They were founded in 2004 by Italian-born Marcella Puppini (her real name), who recruited Kate Mullins and Rosanna Schura. Schura was later replaced by Stephanie O'Brien, and O'Brien was subsequently replaced briefly by Terrianne Passingham and then by Emma Smith. Their regular backing band consists of Blake Wilner (guitar), Henrik Jensen (double bass) and Peter Ibbetson (drums). Their albums to date are Betcha Bottom Dollar (2006), The Rise and Fall of Ruby Woo (2007), Christmas with The Puppini Sisters (2010), Hollywood (2011), The Best of The Puppini Sisters (2015), The High Life (2016), and Dance, Dance, Dance (2020). Besides providing guest vocals in two of Michael Bublé's albums, they also made covers of Kay Starr's "Side By Side" and "Playmates" by The Fontane Sisters for the Kit Kittredge: An American Girl soundtrack in 2008.
Starting with The High Life, the group decided to go completely independent as they felt that the constant Executive Meddling with their old record label got in the way of their creativity.
Trope Like a Puppini:
- Blonde, Brunette, Redhead: Marcella (brunette), Kate (blonde), and Rosanna/Stephanie/Terrianne/Emma (all redheads).
- Break the Cutie: "And She Sang" tells of an innocent young woman who believes in fairy tales, and the new man in her life. He basically has some fun with her, and then leaves without a trace. That's when the music suddenly changes from witty and magical to a loud instrumental breakdown. Then, as the music calms down again, it feels a little sadder, signifying that the woman is merely a shadow of her former self.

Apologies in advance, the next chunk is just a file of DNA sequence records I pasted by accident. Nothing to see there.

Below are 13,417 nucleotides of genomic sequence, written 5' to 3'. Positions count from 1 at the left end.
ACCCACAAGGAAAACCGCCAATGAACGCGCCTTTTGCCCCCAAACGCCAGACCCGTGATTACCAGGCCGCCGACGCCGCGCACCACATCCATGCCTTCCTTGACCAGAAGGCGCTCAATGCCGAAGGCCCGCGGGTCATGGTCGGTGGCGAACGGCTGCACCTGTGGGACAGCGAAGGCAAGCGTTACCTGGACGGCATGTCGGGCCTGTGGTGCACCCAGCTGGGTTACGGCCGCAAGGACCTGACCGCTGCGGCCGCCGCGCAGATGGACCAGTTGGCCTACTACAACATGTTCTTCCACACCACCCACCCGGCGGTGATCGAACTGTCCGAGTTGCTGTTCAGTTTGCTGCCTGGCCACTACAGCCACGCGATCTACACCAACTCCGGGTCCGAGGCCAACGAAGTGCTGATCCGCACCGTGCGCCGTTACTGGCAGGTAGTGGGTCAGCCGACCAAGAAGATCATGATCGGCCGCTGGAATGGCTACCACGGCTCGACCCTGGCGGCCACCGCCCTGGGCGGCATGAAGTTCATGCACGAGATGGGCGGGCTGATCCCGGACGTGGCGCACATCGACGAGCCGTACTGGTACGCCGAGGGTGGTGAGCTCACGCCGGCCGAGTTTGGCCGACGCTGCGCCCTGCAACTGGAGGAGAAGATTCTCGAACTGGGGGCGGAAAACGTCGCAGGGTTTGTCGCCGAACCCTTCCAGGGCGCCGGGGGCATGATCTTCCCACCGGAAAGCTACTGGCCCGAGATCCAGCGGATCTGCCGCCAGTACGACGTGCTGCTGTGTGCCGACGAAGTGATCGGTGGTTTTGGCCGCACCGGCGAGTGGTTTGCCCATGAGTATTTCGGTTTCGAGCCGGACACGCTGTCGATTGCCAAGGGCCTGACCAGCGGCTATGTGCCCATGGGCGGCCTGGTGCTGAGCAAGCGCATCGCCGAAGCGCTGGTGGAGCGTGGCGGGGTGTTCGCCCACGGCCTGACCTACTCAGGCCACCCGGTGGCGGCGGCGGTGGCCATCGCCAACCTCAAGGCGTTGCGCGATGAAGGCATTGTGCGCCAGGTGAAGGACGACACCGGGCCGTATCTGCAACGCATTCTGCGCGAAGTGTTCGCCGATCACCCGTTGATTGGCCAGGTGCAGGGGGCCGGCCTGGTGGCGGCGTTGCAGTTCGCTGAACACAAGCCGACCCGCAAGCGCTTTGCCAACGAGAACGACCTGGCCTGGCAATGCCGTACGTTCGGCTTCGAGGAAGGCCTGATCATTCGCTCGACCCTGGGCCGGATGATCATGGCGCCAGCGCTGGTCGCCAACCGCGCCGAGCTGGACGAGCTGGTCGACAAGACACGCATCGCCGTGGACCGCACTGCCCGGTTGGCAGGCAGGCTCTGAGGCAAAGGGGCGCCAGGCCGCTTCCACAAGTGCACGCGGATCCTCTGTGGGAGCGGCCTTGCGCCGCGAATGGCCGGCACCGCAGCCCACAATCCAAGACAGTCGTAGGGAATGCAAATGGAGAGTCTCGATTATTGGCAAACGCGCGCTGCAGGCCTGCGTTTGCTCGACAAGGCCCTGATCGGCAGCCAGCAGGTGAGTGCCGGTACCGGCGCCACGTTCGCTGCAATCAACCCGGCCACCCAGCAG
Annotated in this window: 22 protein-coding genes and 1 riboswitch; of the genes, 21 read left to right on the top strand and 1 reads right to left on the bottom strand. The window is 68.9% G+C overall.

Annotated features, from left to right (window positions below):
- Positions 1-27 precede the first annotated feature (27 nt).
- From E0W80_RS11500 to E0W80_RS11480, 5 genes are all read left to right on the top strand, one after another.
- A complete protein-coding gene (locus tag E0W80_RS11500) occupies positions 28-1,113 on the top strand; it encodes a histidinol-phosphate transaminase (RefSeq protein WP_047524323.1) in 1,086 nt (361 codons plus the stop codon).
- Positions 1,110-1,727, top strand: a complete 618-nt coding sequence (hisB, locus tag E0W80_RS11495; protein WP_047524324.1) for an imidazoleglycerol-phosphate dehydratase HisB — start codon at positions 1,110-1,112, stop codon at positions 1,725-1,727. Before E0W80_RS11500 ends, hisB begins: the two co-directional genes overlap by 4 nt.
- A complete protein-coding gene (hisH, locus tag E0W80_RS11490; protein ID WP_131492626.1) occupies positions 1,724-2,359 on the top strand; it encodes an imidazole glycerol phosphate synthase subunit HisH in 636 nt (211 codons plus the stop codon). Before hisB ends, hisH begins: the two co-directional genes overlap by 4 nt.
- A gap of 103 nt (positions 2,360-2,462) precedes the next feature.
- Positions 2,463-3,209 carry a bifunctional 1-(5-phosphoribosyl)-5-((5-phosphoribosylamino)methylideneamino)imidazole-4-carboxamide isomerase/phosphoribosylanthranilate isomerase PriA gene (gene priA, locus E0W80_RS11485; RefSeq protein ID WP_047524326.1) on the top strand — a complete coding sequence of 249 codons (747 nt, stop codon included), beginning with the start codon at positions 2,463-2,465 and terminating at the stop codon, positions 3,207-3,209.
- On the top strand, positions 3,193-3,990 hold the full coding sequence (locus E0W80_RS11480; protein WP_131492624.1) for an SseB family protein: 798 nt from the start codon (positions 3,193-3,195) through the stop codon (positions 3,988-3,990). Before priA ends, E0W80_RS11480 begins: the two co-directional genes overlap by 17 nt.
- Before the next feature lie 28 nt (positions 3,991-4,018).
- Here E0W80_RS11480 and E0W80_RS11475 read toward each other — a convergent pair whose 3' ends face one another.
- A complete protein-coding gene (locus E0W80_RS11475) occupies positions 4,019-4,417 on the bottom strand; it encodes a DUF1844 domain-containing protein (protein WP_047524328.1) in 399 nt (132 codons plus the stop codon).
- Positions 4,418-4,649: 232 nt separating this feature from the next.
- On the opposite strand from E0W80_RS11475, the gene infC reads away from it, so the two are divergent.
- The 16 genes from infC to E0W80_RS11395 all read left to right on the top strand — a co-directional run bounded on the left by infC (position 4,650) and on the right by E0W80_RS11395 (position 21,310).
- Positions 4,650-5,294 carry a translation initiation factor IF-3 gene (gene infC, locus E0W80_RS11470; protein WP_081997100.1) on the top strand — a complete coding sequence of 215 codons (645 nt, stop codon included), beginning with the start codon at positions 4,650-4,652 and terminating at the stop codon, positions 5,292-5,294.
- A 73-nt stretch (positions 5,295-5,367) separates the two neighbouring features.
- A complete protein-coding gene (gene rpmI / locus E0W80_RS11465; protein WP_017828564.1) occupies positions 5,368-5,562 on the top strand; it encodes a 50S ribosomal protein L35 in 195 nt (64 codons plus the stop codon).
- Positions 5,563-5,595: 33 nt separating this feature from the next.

- Christmas Songs: The Sisters’ third album was a collection of Christmas songs, including covers of such classics as “Santa Baby”, “White Christmas”, and “Winter Wonderland”.
- Growing A Spine: The last verse of “Jilted” is about learning from the experience of being, well, jilted, and resolving not to be such a doormat in future.
- In the Style of: While covering more recent songs in the style of The Andrews Sisters is not the sole point of the band, they do it quite frequently (and very competently).
- Lyrical Dissonance: Some of their songs, especially the modern covers, have moderately dark themes that clash with the sweet girl-trio harmonies, if the listener is paying attention.
- Non-Indicative Name: The Puppinis aren't biologically related; their joint stage name is more of a tribute to The Andrews Sisters and other close-harmony girl groups.
- Retraux: The Puppinis adopt a meticulously recreated 1940s image, in terms of both musical style and fashion, while still covering some more recent songs and using modern recording technology.
- Stylistic Suck: The Puppinis made a well-arranged cover of "Spooky," but the video is loaded with homages to old, poorly-made horror films, complete with bad effects and silly screaming expressions.
- Yandere: "Don't Sit Under the Apple Tree" paints a picture of a crazy girl who, if she sees her man cheating, will react very, very badly.